Justice Alito also claims Roe has no foundation in the Constitution. He’s wrong there too.
Following Robert Bork’s failed nomination for the Supreme Court, he wrote The Tempting of America. In it, Bork explained that his originalist methodology allowed Brown v. Board of Education, but not Griswold v. Connecticut, creating a right of married couples to use contraceptives; Eisenstadt v. Baird, extending that right to unmarried couples; or Roe v. Wade.
Here’s Bork’s argument: when ratified, and even at the time of Plessy v. Ferguson, the Fourteenth Amendment rested on two premises, a major premise—equal justice under the law—and a minor premise—with rudimentary public education, segregated schools didn’t undermine equal justice. But by 1954, these premises collided, and the minor premise had to yield.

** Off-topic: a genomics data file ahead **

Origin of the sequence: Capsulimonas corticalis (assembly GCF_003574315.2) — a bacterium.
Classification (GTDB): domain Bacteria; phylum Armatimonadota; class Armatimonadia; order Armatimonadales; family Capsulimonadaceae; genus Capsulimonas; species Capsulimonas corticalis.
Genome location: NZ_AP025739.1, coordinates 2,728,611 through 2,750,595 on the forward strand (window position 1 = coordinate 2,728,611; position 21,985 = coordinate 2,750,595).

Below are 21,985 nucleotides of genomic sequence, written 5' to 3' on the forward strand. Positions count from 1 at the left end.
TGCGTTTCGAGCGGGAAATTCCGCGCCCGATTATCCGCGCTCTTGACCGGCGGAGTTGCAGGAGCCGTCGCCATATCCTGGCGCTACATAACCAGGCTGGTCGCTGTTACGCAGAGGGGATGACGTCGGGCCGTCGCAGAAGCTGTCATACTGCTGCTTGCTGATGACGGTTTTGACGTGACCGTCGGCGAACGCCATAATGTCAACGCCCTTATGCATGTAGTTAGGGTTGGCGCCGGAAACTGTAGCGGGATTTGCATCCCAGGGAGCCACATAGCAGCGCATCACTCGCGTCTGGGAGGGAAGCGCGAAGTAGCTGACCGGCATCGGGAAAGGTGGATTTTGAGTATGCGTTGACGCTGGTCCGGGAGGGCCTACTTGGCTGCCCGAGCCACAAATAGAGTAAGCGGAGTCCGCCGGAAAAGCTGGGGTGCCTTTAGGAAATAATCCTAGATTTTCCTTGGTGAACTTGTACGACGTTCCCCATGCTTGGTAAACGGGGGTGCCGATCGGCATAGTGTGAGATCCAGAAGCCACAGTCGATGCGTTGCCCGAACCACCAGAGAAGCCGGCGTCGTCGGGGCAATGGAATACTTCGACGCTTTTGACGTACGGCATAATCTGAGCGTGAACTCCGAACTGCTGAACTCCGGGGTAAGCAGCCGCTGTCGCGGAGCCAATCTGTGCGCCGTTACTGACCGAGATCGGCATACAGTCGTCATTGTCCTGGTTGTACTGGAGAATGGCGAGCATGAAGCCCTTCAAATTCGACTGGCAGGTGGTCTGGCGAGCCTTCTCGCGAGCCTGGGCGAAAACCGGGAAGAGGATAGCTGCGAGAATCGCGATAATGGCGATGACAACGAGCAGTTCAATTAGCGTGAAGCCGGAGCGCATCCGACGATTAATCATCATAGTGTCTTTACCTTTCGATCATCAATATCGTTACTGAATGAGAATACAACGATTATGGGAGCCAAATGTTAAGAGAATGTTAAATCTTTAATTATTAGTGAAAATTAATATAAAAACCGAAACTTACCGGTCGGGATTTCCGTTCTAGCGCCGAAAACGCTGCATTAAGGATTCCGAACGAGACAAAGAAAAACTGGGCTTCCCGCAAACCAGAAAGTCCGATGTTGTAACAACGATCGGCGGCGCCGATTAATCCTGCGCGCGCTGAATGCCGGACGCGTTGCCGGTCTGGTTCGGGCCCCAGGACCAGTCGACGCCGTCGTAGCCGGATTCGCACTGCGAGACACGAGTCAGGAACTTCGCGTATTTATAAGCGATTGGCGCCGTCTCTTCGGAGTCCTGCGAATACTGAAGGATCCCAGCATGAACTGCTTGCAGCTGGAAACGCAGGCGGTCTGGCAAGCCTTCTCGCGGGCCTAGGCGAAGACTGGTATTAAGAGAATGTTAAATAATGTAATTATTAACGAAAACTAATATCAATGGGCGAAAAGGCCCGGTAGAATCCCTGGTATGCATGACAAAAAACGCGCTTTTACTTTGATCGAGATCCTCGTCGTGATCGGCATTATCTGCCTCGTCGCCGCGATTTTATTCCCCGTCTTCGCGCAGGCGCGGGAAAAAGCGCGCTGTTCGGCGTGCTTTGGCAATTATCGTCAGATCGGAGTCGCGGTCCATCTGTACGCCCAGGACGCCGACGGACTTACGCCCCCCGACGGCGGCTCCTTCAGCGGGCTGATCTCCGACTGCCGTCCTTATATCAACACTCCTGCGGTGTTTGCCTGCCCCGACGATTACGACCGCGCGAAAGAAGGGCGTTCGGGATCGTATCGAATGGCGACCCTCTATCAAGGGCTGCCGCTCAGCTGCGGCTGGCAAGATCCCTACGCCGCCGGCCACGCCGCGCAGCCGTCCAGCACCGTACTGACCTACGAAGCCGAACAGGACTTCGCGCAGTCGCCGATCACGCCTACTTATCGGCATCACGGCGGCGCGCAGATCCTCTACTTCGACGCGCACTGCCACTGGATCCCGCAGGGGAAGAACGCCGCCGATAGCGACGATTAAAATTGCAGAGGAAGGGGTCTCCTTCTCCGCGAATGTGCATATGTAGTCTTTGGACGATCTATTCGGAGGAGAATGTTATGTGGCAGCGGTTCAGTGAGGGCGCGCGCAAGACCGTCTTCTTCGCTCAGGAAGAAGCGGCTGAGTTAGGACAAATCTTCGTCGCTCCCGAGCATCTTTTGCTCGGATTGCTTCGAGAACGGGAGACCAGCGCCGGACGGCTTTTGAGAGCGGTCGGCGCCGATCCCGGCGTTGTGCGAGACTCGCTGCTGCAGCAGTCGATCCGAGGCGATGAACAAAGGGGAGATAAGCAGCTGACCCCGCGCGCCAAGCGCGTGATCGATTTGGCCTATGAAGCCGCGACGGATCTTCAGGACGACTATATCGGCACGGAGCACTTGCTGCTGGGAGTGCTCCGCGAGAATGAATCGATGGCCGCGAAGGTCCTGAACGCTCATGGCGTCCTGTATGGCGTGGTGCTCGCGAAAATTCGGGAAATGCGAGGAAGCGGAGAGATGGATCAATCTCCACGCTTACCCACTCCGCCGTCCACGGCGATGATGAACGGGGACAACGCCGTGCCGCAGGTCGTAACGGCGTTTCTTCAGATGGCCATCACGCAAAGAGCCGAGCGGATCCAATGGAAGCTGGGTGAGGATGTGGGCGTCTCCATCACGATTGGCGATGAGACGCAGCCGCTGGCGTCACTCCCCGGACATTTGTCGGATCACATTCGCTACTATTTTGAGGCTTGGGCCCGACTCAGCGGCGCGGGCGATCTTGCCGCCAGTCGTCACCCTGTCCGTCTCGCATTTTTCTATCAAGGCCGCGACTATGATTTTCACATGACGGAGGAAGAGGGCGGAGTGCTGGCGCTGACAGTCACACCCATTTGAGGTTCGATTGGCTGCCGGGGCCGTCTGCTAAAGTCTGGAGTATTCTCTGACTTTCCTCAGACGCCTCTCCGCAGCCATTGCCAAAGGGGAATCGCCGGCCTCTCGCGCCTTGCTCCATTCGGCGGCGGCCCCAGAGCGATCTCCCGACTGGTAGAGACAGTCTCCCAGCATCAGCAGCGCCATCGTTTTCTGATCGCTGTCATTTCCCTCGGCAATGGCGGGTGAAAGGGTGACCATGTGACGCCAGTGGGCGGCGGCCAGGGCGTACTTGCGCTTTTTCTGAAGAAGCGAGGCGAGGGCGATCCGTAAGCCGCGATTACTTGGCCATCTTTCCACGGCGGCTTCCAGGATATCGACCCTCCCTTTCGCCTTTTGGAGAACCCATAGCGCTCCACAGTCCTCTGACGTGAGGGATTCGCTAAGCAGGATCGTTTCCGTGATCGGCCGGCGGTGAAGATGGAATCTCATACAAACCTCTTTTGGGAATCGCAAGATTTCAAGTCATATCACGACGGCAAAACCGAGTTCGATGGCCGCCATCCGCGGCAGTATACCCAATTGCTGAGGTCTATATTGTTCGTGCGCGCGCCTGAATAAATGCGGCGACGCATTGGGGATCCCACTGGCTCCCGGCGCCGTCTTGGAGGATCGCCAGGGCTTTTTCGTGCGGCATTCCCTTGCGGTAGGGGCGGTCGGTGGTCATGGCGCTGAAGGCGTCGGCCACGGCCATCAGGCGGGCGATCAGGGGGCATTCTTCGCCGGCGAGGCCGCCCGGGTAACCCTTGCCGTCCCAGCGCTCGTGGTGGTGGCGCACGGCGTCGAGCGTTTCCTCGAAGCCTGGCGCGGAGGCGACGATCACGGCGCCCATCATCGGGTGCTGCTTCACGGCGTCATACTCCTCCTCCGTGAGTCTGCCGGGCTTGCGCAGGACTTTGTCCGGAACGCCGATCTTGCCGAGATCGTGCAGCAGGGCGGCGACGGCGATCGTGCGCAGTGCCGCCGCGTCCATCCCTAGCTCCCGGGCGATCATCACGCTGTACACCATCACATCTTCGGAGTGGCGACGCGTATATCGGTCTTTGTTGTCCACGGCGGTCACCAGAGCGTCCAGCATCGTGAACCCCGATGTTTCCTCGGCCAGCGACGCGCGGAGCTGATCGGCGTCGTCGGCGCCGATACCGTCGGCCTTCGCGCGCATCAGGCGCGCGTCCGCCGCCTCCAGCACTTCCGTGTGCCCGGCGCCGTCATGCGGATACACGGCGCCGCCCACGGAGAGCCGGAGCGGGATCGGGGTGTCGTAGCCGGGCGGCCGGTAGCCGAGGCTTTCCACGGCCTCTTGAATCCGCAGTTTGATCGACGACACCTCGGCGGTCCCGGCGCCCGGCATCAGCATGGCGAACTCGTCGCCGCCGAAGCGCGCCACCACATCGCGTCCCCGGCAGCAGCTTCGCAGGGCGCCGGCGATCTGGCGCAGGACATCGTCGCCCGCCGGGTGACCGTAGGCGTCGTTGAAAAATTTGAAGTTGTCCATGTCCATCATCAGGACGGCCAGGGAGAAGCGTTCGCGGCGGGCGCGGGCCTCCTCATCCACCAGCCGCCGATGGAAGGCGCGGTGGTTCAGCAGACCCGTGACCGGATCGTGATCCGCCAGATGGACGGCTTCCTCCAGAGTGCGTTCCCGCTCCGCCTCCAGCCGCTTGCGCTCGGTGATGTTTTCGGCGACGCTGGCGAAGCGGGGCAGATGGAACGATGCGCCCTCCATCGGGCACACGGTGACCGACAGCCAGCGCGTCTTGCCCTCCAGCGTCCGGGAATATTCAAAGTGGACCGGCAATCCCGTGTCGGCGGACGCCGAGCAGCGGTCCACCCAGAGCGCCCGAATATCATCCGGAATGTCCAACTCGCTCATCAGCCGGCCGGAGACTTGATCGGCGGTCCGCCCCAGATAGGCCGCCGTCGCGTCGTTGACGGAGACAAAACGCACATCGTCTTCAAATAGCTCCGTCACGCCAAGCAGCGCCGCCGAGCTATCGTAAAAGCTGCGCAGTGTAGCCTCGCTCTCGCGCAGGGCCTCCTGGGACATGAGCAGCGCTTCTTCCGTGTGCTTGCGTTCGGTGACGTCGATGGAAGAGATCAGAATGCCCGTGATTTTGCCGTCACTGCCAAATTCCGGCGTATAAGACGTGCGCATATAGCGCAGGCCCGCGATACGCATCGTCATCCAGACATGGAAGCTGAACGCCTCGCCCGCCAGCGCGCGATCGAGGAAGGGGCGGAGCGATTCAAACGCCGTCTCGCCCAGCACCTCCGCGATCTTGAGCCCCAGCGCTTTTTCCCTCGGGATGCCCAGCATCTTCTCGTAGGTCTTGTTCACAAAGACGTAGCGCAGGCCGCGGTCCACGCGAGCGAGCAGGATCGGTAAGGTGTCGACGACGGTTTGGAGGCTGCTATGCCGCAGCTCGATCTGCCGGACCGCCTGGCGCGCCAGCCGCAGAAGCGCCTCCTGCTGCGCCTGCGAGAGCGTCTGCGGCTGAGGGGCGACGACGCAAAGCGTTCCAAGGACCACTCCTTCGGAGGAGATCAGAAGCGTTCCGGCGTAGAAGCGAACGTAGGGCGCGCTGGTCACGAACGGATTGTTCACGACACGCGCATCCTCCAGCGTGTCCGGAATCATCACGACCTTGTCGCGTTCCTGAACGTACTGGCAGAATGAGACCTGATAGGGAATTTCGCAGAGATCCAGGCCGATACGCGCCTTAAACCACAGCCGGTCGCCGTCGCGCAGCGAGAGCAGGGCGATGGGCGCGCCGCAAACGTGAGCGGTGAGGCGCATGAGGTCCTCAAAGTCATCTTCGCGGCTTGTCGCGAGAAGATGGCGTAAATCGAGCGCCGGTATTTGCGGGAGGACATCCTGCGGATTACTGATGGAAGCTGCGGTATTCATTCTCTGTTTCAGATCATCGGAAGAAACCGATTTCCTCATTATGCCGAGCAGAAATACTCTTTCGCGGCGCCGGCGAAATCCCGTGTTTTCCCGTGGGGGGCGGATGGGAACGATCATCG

There’s much to criticize there, not least of which includes how African American men denied the right to vote could have had equal justice. And, of course, even that failed to include women who would have to wait over 50 more years to gain the right to vote, and much longer for women of color.